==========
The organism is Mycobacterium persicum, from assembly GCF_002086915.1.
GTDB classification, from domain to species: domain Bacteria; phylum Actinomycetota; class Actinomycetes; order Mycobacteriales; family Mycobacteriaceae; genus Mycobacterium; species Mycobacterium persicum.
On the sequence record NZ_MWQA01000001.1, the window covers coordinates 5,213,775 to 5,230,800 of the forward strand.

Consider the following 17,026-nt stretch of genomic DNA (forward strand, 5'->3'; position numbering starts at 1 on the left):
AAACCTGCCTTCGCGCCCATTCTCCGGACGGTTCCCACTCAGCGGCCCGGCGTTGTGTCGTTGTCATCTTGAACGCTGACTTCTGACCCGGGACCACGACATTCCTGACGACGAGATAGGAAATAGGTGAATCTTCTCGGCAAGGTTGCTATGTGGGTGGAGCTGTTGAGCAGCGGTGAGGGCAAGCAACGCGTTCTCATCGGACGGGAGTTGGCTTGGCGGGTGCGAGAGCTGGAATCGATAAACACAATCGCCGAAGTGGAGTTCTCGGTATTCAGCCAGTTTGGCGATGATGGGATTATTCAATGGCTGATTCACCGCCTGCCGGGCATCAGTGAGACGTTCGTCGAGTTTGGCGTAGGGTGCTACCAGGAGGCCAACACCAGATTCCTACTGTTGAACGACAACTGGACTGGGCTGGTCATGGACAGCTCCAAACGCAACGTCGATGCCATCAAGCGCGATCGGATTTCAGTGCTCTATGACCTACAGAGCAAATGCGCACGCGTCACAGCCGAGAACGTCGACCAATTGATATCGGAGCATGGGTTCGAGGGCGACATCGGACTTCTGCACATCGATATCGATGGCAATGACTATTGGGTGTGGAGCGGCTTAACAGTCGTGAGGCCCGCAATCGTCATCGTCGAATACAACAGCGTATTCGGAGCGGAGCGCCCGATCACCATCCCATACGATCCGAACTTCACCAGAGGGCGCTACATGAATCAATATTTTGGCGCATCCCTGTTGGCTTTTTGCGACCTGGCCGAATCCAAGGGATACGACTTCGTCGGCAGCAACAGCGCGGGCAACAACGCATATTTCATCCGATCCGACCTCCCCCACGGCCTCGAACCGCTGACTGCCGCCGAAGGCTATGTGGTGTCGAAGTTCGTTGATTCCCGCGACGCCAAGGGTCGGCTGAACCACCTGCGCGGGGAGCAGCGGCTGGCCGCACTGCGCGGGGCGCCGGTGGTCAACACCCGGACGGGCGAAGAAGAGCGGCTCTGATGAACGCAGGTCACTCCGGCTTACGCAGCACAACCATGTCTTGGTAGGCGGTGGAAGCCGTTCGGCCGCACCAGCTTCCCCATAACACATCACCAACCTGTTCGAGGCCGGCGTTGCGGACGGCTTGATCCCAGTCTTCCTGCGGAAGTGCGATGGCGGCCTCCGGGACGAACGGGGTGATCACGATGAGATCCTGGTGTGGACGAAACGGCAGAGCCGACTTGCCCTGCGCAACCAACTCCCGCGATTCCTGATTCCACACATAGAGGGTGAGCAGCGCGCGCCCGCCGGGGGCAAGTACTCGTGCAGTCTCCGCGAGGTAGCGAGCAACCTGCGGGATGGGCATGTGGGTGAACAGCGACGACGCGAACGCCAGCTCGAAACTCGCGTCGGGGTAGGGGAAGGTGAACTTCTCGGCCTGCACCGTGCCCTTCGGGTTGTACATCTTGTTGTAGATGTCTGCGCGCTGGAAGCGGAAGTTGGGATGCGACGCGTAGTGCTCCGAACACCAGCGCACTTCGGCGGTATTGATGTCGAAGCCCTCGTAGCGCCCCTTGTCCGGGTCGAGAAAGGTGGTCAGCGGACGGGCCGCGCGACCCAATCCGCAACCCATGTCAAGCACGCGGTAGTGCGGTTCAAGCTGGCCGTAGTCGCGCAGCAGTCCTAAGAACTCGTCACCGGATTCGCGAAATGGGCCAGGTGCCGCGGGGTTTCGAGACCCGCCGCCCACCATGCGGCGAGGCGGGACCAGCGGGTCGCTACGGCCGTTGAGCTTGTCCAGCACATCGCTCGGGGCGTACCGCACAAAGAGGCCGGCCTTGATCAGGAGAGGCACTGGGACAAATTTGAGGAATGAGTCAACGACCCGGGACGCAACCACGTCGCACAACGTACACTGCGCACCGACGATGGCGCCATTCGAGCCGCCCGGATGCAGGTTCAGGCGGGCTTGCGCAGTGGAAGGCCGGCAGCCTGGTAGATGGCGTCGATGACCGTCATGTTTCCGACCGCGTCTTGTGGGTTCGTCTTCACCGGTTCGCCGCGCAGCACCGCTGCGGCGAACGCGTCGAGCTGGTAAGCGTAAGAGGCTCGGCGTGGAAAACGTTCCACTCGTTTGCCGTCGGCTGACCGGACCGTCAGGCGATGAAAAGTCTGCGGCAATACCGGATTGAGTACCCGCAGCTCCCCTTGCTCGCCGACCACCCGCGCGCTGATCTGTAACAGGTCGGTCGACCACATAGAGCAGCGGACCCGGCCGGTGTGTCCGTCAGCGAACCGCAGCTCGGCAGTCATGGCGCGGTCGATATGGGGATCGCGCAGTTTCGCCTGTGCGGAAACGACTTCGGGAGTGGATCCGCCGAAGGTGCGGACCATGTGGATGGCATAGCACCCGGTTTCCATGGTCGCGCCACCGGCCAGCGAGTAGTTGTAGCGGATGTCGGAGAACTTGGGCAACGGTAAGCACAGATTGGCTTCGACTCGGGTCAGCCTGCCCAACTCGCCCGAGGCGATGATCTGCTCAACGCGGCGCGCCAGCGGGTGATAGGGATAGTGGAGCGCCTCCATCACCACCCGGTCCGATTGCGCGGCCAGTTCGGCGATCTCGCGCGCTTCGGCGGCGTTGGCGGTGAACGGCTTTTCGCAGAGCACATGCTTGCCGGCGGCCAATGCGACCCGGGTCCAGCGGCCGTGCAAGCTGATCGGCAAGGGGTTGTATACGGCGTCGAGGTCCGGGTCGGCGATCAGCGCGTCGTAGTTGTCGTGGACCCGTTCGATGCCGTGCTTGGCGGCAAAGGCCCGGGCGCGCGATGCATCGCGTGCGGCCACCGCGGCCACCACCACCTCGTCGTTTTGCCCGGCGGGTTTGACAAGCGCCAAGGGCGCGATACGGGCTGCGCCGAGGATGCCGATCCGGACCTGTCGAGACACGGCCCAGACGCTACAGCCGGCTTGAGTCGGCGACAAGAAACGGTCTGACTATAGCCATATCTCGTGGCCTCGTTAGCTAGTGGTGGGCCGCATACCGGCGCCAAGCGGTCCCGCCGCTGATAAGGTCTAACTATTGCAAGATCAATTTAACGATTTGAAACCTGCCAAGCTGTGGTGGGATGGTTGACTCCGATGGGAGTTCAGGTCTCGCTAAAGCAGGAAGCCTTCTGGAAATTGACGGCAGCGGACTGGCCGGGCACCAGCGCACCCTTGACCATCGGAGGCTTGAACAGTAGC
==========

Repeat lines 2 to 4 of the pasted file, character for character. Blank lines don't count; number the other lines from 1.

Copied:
GTDB classification, from domain to species: domain Bacteria; phylum Actinomycetota; class Actinomycetes; order Mycobacteriales; family Mycobacteriaceae; genus Mycobacterium; species Mycobacterium persicum.
On the sequence record NZ_MWQA01000001.1, the window covers coordinates 5,213,775 to 5,230,800 of the forward strand.

Consider the following 17,026-nt stretch of genomic DNA (forward strand, 5'->3'; position numbering starts at 1 on the left):